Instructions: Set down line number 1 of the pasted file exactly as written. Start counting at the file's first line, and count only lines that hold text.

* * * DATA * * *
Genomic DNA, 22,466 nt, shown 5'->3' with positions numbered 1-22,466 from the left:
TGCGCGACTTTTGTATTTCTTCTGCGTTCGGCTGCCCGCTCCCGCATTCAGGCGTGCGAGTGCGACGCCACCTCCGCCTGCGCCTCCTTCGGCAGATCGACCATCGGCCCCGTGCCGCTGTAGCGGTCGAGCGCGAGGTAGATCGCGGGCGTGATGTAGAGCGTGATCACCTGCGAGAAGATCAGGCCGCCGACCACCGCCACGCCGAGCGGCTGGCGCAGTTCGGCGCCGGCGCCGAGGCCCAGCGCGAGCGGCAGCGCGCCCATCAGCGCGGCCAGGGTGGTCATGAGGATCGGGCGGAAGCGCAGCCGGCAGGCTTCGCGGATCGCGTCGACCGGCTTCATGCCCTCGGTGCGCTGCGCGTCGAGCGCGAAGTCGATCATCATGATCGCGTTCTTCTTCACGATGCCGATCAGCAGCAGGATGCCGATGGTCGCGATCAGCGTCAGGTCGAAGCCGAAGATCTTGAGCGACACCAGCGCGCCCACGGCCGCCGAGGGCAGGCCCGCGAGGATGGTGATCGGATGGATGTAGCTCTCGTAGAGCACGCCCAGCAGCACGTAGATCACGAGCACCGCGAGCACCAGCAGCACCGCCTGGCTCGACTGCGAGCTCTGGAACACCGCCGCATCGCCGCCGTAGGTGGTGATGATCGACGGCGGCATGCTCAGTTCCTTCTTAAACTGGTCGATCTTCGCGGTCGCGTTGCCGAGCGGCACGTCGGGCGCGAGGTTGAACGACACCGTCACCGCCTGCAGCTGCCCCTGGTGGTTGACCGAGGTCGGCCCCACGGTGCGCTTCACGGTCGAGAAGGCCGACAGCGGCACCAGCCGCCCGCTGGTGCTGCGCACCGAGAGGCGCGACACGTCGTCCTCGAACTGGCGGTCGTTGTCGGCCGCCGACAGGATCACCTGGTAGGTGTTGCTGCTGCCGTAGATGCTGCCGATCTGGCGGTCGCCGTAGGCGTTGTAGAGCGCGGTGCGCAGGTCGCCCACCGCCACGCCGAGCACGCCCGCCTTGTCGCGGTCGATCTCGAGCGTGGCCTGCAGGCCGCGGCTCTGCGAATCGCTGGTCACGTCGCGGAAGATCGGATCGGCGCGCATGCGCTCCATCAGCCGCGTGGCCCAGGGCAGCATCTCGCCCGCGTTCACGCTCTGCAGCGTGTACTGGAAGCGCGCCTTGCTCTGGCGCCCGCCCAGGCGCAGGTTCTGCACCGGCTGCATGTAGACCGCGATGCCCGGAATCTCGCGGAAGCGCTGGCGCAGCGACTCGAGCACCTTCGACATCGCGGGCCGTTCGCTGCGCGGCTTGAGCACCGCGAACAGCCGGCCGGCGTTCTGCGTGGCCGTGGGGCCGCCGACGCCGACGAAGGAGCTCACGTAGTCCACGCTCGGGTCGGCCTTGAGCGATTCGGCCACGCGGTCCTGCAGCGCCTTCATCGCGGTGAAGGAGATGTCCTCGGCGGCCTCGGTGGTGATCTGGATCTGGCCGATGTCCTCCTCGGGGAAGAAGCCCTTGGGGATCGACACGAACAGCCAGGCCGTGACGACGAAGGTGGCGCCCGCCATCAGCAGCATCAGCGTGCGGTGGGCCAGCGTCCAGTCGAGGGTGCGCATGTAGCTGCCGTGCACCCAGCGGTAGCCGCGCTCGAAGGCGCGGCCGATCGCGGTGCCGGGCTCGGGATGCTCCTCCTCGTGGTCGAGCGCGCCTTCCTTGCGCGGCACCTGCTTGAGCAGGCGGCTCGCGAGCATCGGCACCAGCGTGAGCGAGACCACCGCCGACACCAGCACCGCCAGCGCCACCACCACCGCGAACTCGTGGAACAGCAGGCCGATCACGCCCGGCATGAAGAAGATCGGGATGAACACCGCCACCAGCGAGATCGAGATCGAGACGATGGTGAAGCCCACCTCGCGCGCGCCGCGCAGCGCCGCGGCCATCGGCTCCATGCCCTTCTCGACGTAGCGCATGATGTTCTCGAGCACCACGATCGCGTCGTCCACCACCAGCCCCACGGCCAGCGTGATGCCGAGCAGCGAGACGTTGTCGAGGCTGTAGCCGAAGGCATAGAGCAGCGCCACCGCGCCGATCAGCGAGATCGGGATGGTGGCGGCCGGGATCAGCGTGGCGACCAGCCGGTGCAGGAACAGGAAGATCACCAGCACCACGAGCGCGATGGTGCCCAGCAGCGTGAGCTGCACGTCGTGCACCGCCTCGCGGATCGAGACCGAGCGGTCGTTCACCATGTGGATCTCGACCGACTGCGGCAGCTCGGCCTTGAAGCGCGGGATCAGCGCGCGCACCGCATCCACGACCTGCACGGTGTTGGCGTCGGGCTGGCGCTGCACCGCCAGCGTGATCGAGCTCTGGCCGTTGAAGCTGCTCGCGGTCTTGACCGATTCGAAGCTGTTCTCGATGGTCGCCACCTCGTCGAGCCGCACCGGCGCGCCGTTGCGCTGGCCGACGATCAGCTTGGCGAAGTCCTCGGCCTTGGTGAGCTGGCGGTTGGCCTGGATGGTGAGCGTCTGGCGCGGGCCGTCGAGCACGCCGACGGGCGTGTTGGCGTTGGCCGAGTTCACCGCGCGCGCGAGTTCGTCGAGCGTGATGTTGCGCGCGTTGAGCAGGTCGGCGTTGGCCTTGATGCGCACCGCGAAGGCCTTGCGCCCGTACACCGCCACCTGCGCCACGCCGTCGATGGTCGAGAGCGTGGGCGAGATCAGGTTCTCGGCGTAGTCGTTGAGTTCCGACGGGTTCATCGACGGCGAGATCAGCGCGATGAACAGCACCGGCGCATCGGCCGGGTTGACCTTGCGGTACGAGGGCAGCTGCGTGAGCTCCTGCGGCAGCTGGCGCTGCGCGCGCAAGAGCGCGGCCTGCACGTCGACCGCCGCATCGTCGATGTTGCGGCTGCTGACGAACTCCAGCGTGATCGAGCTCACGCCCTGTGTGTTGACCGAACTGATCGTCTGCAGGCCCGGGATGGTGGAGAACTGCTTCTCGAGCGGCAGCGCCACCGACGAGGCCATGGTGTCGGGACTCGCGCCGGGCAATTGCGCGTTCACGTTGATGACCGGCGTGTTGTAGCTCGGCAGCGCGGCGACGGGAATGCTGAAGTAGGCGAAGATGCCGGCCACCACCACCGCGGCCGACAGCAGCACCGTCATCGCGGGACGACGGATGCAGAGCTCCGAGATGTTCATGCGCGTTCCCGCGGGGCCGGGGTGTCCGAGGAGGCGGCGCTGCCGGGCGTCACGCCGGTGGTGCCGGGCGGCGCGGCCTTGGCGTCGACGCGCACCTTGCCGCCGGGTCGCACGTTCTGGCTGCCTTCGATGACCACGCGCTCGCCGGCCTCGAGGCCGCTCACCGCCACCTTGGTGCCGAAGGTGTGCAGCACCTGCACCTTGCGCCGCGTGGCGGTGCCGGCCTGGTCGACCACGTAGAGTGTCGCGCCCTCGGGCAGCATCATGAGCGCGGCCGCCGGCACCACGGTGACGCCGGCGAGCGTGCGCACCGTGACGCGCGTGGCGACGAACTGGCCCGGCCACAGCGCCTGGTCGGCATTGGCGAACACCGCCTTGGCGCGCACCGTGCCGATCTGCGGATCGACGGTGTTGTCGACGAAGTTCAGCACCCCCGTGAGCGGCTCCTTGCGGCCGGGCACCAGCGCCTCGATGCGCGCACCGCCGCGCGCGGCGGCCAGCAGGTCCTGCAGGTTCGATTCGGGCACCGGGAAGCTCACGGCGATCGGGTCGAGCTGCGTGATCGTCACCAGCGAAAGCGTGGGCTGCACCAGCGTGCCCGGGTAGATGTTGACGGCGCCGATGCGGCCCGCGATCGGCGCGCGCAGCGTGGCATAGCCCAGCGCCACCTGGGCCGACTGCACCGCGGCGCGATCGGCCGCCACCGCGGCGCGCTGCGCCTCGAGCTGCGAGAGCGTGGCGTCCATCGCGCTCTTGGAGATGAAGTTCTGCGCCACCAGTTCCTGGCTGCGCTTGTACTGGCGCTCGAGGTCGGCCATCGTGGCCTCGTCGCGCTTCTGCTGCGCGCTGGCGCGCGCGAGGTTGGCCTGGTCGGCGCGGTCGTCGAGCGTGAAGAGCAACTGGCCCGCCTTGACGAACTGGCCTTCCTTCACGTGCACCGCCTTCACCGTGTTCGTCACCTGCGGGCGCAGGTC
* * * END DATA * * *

Genomic DNA, 22,466 nt, shown 5'->3' with positions numbered 1-22,466 from the left: